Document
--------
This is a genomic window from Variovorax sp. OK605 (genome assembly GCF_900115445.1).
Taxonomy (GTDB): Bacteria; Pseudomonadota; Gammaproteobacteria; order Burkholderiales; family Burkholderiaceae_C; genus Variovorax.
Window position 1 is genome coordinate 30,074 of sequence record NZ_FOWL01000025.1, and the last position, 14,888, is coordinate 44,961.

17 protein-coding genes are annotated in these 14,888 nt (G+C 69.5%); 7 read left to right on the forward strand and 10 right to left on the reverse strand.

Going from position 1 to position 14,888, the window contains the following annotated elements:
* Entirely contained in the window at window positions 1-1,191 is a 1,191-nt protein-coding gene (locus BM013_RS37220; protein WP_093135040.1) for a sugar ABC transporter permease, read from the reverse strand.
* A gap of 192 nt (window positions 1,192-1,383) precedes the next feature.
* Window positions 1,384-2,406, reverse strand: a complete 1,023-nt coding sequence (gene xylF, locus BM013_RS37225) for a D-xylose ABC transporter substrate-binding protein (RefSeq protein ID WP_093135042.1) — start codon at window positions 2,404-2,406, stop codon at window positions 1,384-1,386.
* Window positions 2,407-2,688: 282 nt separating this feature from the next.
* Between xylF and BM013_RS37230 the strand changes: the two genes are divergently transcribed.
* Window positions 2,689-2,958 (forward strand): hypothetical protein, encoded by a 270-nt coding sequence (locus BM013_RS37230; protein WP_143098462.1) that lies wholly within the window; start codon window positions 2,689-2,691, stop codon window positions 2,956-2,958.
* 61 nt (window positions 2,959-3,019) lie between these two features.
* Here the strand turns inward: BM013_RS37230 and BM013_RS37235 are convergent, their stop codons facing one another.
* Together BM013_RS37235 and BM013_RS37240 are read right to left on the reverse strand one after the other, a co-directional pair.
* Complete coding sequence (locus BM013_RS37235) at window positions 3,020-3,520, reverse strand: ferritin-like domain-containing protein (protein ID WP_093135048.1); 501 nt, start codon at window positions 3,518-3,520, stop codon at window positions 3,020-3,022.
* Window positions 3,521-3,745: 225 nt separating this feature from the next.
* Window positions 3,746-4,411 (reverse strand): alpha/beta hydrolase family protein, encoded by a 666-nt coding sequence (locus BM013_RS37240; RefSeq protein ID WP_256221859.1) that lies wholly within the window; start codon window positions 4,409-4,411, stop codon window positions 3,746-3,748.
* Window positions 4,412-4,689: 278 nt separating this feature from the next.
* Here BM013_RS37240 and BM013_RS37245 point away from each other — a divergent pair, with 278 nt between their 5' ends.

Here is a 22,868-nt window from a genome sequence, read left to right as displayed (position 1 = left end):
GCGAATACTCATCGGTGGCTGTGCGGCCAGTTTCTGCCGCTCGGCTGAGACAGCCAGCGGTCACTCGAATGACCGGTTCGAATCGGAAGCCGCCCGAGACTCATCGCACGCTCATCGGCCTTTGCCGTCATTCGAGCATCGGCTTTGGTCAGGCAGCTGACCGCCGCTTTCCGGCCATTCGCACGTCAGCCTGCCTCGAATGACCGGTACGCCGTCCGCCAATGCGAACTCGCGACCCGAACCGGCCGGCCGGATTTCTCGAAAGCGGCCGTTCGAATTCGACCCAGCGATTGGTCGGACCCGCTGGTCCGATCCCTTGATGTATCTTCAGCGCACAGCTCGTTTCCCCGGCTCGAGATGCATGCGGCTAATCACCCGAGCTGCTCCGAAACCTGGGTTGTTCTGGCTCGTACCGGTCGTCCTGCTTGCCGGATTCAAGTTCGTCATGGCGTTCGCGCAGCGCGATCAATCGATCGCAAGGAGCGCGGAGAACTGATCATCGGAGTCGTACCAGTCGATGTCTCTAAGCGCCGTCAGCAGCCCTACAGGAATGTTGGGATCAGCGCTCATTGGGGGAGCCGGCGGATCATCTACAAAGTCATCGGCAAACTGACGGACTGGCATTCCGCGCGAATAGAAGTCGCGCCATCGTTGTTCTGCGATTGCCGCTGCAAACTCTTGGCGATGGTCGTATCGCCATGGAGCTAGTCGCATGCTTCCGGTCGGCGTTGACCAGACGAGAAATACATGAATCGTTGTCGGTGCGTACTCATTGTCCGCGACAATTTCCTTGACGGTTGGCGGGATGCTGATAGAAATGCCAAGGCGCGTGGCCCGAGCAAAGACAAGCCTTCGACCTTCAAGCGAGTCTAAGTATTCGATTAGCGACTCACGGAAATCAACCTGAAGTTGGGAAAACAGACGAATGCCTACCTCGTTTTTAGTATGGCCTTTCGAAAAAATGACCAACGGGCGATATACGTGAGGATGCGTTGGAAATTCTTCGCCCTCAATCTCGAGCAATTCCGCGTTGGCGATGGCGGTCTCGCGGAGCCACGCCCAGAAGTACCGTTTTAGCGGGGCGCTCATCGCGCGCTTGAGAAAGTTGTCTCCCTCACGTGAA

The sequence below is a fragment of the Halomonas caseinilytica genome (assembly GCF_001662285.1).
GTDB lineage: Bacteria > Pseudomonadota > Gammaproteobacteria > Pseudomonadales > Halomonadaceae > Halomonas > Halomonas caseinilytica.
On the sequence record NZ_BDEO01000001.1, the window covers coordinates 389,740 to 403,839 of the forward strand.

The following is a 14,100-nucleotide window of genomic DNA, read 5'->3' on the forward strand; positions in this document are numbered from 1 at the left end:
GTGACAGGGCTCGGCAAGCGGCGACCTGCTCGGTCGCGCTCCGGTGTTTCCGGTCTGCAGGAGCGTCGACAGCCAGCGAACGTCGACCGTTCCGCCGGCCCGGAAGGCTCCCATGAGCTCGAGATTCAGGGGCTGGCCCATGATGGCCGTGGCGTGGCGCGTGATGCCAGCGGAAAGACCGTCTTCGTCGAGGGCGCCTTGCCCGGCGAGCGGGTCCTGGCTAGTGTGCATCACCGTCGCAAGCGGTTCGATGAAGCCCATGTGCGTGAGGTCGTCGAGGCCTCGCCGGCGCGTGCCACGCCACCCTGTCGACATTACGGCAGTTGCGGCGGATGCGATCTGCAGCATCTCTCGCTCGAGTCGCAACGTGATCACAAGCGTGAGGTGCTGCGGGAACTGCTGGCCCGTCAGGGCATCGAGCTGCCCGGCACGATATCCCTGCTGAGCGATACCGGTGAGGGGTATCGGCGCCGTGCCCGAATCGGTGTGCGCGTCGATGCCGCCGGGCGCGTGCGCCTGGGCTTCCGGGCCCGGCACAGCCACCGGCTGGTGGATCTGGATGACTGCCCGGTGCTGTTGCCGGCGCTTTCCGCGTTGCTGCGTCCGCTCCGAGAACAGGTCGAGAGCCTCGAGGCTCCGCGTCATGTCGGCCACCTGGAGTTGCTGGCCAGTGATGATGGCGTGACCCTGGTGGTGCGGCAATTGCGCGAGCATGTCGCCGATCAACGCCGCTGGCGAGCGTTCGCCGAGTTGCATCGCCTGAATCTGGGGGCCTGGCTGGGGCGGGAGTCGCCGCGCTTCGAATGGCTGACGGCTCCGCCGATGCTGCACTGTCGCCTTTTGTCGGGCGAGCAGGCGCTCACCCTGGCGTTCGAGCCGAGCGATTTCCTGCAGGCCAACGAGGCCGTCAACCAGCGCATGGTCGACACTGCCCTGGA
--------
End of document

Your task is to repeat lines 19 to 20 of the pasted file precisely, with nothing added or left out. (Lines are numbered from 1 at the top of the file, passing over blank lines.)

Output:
* Here BM013_RS37240 and BM013_RS37245 point away from each other — a divergent pair, with 278 nt between their 5' ends.

Here is a 22,868-nt window from a genome sequence, read left to right as displayed (position 1 = left end):